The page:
From America magazine

In a political development that would have been unimaginable two decades ago, the voters of the Republic of Ireland will go to the polls on May 25 to decide whether to repeal the Eighth Amendment of their Constitution, which recognizes an equal right to life for both a mother and her unborn child.

In place since 1983, the amendment acts as a de facto ban on abortion, making Ireland an outlier among its European Union peers, almost all of whom have legalized abortion up to the 12th week of a woman’s pregnancy. If the hotly contested referendum passes, it will pave the way for similar legislation in Ireland.

The referendum, say many of its supporters, is simply a matter of protecting women’s health, not a question of repudiating Ireland’s Catholic past or rejecting its traditional culture. That Irish women already enjoy some of the world’s highest levels of maternal health is blithely sidestepped by referendum supporters, including Ireland’s prime minister, Leo Varadkar.

Varadkar’s government has made it clear that if Ireland passes the referendum, it will introduce legislation granting the unrestricted right to abortion during the first 12 weeks of pregnancy. Supporters of the Eighth Amendment, however, have voiced concerns that such a policy will be written in such vague terms and include so many exceptions that it will allow an abortion throughout a woman’s pregnancy.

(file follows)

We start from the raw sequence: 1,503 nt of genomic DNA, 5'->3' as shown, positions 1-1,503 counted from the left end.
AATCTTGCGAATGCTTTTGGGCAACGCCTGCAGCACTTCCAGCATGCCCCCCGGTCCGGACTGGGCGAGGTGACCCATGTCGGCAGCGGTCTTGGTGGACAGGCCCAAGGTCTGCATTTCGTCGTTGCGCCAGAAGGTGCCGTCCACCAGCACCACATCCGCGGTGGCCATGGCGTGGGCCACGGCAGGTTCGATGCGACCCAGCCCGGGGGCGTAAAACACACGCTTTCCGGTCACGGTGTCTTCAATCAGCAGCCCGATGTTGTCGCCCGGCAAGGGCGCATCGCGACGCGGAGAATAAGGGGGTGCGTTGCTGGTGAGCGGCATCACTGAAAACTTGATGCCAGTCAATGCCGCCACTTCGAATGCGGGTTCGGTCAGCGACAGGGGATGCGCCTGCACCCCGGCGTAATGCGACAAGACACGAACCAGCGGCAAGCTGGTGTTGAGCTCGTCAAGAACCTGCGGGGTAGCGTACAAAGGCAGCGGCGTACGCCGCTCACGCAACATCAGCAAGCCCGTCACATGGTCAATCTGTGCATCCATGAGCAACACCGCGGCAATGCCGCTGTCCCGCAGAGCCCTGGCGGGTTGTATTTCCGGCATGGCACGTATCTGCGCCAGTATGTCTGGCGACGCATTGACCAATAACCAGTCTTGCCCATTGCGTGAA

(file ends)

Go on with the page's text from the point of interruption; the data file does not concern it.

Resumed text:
The United States can offer this nation’s own grim legacy on abortion as an ominous warning to the Irish people. When the U.S. Supreme Court struck down restrictions on abortion in Roe v. Wade in 1973, the decision preserved a ban on abortions after the point of fetal viability. But in another decision that same day (Doe v. Bolton), the justices construed the exemptions for a mother’s health in abortion legislation so broadly that abortion became available on demand at almost any point in a woman’s pregnancy.

It is important to note that almost no one in 1973 was campaigning for abortion on demand; in fact, most of the nation would have been aghast at the suggestion. Forty-five years after those court decisions, U.S. federal abortion laws remain some of the world’s most permissive, and the country now approaches a grisly milestone of 55 million children aborted since 1973.

In Ireland, one might suspect that on a sociopolitical level this referendum is further evidence of a longer-term reaction against the Catholic Church, whose decline in authority and influence in Ireland has been paralleled by referendums in 1995 that legalized divorce and in 2015 that legalized same-sex marriage. If so, there will be no small irony involved: that the Catholic Church’s support for the Eighth Amendment will hurt the amendment’s chances in Ireland.

The past and the future of Ireland alike cry out to its present voters for greater imagination than that. The Eighth Amendment is not a remnant of what made Ireland backward; nor is the callous disregard for unborn life that would be signified by its repeal a necessary component of a modern Irish society. Rather, a no on the referendum would be quintessentially Irish: a reminder that she always looked to her children, to the f